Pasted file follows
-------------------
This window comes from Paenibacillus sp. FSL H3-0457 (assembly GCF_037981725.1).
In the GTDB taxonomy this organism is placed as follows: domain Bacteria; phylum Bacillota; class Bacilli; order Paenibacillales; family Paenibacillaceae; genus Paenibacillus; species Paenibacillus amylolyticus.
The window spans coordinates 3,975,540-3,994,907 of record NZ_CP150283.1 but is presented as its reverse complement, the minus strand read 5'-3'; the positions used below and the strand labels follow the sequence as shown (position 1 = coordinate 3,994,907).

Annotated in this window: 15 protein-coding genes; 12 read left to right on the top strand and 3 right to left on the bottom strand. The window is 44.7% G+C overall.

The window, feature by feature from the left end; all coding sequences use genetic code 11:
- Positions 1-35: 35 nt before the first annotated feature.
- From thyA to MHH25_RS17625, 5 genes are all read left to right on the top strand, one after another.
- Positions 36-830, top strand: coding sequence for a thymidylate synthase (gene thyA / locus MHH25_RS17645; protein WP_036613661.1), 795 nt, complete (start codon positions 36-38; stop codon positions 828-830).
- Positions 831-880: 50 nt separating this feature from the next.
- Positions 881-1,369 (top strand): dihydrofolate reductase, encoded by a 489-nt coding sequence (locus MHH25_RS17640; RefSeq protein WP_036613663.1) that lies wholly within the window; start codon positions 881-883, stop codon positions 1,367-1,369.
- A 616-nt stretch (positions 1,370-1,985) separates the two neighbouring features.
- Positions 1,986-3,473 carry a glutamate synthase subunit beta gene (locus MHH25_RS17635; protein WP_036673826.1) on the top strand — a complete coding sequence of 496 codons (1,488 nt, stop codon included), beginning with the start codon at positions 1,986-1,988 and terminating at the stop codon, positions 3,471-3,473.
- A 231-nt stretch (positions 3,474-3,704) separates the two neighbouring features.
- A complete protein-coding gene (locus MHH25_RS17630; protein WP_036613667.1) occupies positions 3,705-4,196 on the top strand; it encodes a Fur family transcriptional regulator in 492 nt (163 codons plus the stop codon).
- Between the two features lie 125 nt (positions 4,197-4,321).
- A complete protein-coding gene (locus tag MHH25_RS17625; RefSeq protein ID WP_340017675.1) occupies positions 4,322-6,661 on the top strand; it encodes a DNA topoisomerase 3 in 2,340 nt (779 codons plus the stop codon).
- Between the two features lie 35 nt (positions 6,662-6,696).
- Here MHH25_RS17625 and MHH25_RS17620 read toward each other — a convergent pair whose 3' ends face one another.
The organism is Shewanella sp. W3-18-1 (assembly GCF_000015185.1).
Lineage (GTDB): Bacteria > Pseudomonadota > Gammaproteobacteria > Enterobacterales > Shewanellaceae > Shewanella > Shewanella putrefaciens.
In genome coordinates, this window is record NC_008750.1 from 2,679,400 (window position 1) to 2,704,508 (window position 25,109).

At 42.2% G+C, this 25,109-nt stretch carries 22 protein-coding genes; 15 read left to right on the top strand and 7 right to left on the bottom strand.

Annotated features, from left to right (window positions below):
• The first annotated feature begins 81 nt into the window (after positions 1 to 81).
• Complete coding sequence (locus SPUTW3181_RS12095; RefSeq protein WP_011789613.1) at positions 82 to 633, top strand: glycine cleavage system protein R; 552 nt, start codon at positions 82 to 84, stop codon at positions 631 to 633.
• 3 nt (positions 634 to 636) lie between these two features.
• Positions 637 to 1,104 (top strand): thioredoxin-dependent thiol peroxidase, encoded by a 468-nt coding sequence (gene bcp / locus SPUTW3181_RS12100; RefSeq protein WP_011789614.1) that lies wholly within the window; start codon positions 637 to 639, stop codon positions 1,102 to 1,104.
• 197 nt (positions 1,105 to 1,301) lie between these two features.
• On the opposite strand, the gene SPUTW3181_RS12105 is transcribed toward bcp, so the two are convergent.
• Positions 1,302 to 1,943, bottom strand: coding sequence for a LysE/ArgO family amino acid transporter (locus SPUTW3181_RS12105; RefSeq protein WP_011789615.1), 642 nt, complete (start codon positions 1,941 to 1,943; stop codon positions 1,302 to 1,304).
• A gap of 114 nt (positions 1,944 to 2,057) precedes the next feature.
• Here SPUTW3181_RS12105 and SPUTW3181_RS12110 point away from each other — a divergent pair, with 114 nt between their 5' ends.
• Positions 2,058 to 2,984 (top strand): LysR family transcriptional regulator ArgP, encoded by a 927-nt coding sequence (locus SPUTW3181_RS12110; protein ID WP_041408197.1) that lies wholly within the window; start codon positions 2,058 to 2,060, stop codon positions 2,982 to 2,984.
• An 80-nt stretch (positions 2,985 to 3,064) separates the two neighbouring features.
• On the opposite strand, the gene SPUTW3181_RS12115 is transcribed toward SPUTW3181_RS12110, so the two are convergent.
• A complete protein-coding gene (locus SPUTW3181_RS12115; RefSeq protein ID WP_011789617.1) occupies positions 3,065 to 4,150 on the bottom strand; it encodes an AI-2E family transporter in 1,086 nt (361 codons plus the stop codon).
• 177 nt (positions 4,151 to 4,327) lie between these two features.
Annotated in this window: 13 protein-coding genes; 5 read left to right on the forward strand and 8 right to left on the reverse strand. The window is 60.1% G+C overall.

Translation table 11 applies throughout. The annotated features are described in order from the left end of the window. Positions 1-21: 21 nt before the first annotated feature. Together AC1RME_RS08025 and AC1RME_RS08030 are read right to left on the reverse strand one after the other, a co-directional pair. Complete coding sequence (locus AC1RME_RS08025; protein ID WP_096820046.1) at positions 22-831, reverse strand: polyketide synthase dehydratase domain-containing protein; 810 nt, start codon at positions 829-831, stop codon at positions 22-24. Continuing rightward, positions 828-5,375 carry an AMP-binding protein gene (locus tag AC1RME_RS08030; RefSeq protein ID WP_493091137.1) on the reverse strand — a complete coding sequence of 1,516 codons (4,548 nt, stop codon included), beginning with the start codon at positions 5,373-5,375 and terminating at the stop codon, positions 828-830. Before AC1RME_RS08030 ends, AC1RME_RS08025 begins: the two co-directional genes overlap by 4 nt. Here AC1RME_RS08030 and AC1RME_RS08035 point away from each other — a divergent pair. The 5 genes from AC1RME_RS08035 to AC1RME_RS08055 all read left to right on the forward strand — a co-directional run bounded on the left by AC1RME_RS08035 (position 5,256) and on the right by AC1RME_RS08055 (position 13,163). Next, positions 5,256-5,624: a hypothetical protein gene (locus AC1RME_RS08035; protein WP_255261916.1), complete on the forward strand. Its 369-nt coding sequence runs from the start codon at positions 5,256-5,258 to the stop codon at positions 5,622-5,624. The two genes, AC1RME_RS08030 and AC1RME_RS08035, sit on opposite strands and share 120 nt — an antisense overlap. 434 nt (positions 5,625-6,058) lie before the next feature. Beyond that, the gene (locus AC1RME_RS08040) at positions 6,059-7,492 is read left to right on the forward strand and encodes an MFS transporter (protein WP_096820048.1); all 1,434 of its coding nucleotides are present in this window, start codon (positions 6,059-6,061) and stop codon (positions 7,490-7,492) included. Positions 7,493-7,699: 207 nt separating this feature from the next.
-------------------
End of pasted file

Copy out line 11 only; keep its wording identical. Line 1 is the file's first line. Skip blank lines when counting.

- A 616-nt stretch (positions 1,370-1,985) separates the two neighbouring features.